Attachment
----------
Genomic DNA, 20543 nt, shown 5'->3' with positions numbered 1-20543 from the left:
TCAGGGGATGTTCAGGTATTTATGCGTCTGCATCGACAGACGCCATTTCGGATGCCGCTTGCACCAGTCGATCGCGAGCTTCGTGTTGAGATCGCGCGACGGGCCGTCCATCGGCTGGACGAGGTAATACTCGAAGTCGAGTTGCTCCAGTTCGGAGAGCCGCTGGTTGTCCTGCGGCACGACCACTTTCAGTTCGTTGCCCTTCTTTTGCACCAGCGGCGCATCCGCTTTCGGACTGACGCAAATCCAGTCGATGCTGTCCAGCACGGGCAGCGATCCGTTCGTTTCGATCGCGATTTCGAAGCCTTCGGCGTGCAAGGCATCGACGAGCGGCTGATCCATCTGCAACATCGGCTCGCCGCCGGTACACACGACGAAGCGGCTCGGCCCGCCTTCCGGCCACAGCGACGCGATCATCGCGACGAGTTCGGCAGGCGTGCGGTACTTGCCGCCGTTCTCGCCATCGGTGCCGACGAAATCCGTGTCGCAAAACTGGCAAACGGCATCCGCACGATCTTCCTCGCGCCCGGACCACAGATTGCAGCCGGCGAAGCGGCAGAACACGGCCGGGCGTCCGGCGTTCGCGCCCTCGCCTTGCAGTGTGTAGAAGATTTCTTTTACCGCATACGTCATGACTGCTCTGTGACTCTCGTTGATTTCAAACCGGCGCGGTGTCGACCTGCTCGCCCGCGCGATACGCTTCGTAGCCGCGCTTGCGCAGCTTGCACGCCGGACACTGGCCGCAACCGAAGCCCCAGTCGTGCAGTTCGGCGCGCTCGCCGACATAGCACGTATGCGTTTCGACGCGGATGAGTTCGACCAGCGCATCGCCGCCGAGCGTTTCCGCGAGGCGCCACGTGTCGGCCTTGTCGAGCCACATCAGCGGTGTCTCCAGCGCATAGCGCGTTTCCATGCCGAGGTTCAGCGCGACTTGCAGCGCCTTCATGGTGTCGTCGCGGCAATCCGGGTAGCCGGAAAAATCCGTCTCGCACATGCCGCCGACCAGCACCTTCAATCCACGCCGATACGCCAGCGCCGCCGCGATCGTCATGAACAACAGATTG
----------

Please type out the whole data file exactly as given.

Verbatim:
Genomic DNA, 20543 nt, shown 5'->3' with positions numbered 1-20543 from the left:
TCAGGGGATGTTCAGGTATTTATGCGTCTGCATCGACAGACGCCATTTCGGATGCCGCTTGCACCAGTCGATCGCGAGCTTCGTGTTGAGATCGCGCGACGGGCCGTCCATCGGCTGGACGAGGTAATACTCGAAGTCGAGTTGCTCCAGTTCGGAGAGCCGCTGGTTGTCCTGCGGCACGACCACTTTCAGTTCGTTGCCCTTCTTTTGCACCAGCGGCGCATCCGCTTTCGGACTGACGCAAATCCAGTCGATGCTGTCCAGCACGGGCAGCGATCCGTTCGTTTCGATCGCGATTTCGAAGCCTTCGGCGTGCAAGGCATCGACGAGCGGCTGATCCATCTGCAACATCGGCTCGCCGCCGGTACACACGACGAAGCGGCTCGGCCCGCCTTCCGGCCACAGCGACGCGATCATCGCGACGAGTTCGGCAGGCGTGCGGTACTTGCCGCCGTTCTCGCCATCGGTGCCGACGAAATCCGTGTCGCAAAACTGGCAAACGGCATCCGCACGATCTTCCTCGCGCCCGGACCACAGATTGCAGCCGGCGAAGCGGCAGAACACGGCCGGGCGTCCGGCGTTCGCGCCCTCGCCTTGCAGTGTGTAGAAGATTTCTTTTACCGCATACGTCATGACTGCTCTGTGACTCTCGTTGATTTCAAACCGGCGCGGTGTCGACCTGCTCGCCCGCGCGATACGCTTCGTAGCCGCGCTTGCGCAGCTTGCACGCCGGACACTGGCCGCAACCGAAGCCCCAGTCGTGCAGTTCGGCGCGCTCGCCGACATAGCACGTATGCGTTTCGACGCGGATGAGTTCGACCAGCGCATCGCCGCCGAGCGTTTCCGCGAGGCGCCACGTGTCGGCCTTGTCGAGCCACATCAGCGGTGTCTCCAGCGCATAGCGCGTTTCCATGCCGAGGTTCAGCGCGACTTGCAGCGCCTTCATGGTGTCGTCGCGGCAATCCGGGTAGCCGGAAAAATCCGTCTCGCACATGCCGCCGACCAGCACCTTCAATCCACGCCGATACGCCAGCGCCGCCGCGATCGTCATGAACAACAGATTG